Salvation, in Scripture, is a rich concept.  Following ancient usage, it suggests the coming of a conquering king who vanquishes his enemies and invites the meek and humble to partake of his reign.  It’s more than a private experience. Those redeemed by Christ enter into a society, the Church, and are nourished by Sacramental mysteries.  Through faith and obedience, they await the consummation of all things at the end of time.

7 thoughts on “The Biblical Meaning of Salvation

  1. Reply
    Kevin Williams - December 15, 2015

    I wanted to copy your definition and explanation of the difference between The protestant and catholic view of original sin in the back of my Bible. It was from your December 2013 interview on Journey Home. I cant find the word you used to describe the prot view of OS being a “Viciation”? of our nature? I cant find that word or definition. What would be a different word? Or perhaps what is the proper spelling of the word ? I loved your explanation. I am a recent convert and will need it to present the catholic view to my many street preaching Calvinist friends.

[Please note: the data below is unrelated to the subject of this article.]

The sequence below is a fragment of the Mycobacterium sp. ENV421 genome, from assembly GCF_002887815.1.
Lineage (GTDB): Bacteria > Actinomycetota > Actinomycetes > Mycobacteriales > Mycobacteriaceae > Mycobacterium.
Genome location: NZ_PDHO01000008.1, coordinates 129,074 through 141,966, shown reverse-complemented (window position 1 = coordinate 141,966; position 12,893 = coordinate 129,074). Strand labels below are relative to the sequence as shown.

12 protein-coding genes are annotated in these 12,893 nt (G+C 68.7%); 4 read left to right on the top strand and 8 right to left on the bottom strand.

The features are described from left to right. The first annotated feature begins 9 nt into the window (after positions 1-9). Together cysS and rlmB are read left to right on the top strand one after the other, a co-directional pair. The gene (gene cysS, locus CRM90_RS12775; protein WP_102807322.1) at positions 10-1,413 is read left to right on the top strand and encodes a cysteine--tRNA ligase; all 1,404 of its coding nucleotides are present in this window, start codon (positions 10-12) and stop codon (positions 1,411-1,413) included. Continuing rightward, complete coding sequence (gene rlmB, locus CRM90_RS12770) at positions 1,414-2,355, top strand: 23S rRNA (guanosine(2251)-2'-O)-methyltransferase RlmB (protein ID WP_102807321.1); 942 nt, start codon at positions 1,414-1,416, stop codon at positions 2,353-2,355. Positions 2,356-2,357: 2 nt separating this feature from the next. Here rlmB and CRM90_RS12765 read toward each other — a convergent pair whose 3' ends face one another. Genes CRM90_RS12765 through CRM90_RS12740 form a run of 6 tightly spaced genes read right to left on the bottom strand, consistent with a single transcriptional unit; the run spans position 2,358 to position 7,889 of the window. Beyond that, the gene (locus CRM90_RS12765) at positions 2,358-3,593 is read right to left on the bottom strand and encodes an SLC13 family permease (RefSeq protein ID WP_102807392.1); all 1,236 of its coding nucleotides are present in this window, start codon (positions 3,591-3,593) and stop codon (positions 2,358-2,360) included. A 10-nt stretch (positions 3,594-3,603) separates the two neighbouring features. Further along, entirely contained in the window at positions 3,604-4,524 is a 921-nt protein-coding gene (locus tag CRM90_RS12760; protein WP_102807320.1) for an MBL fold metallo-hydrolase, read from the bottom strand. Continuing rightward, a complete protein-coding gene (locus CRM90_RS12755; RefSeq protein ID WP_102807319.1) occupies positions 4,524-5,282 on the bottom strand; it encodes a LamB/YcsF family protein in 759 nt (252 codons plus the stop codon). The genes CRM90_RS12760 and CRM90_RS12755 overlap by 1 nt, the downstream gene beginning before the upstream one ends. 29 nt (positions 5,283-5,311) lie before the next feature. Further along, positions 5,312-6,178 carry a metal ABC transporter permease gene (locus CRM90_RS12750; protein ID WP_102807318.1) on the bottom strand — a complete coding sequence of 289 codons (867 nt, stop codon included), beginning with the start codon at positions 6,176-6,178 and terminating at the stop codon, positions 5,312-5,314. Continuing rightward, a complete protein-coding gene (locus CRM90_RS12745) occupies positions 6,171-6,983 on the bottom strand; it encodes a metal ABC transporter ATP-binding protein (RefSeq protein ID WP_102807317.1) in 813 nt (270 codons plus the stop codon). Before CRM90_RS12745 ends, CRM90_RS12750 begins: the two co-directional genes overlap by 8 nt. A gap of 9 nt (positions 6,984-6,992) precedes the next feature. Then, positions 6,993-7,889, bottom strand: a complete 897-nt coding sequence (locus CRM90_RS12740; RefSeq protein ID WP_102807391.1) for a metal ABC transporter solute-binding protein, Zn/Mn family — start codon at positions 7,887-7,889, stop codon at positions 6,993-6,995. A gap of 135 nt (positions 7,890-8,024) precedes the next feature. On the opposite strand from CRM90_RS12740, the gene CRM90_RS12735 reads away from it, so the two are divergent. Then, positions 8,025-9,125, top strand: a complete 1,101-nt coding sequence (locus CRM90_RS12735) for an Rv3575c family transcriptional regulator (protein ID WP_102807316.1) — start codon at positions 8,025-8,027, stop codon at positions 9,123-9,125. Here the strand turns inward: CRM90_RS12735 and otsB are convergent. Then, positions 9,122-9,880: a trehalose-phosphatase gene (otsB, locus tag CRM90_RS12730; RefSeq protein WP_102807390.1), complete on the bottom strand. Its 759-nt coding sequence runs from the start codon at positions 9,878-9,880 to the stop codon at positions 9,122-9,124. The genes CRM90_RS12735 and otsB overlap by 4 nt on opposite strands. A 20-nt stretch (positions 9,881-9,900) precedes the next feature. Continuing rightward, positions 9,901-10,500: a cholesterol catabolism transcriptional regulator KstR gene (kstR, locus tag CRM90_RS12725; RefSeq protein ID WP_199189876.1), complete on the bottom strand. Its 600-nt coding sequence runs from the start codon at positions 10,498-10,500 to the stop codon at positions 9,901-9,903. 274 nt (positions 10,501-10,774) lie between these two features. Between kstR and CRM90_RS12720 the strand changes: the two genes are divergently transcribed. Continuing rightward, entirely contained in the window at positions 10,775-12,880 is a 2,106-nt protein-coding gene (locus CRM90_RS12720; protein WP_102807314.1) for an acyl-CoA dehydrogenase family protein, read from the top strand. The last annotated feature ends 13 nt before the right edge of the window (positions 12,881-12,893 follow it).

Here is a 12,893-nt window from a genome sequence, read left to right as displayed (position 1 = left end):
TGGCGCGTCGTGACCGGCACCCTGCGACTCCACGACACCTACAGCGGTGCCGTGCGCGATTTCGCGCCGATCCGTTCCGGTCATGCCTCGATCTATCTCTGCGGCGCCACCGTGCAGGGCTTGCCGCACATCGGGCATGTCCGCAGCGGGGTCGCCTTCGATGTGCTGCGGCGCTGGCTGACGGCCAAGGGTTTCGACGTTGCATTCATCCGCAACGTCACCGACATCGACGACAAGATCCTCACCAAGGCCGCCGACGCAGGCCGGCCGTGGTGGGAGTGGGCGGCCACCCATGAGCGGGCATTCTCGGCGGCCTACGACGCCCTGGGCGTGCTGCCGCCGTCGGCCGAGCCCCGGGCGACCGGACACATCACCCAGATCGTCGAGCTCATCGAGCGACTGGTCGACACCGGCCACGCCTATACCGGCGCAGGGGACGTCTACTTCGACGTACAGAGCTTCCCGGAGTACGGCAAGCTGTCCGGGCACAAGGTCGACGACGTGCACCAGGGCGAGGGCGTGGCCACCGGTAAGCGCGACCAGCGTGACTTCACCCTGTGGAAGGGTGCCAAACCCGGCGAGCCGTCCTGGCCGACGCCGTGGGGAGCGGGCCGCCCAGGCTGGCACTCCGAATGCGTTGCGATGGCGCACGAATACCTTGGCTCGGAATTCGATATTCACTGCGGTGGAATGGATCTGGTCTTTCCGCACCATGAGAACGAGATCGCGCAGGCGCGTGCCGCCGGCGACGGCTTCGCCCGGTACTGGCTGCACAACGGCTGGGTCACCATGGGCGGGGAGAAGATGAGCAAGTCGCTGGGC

1. Reply
      Mike O - February 12, 2016

      Kevin,
      The word you may be looking for is vitiation. It means to to make legally defective or invalid; invalidate; spoil or to reduce the value or quality.
      I am not sure how Dr. Anders used it, but it makes sense in the context of your post.

  2. Reply
    Morgan Dendler - May 2, 2016

    David
    You are a blessing to so many people I am sure. I am positive though that you have changed my life. My wife and I recently came into the catholic church this past Easter . You made it easier. I ceased to be a protestant because of you my brother and The Hosy Spirit waltzed me into the church. Thank you. May God richly bless you

  3. Reply
    Frank - December 31, 2016

    It’s really amazing to me how someone can hold the Bible to be true and hold the Catholic church to be true at the same time. The Bible not only doesn’t support Catholic teachings, it directly and repeatedly refutes them. How you manage to navigate that cognitive dissonance is beyond me. I imagine it would be a fascinating study for a psychologist.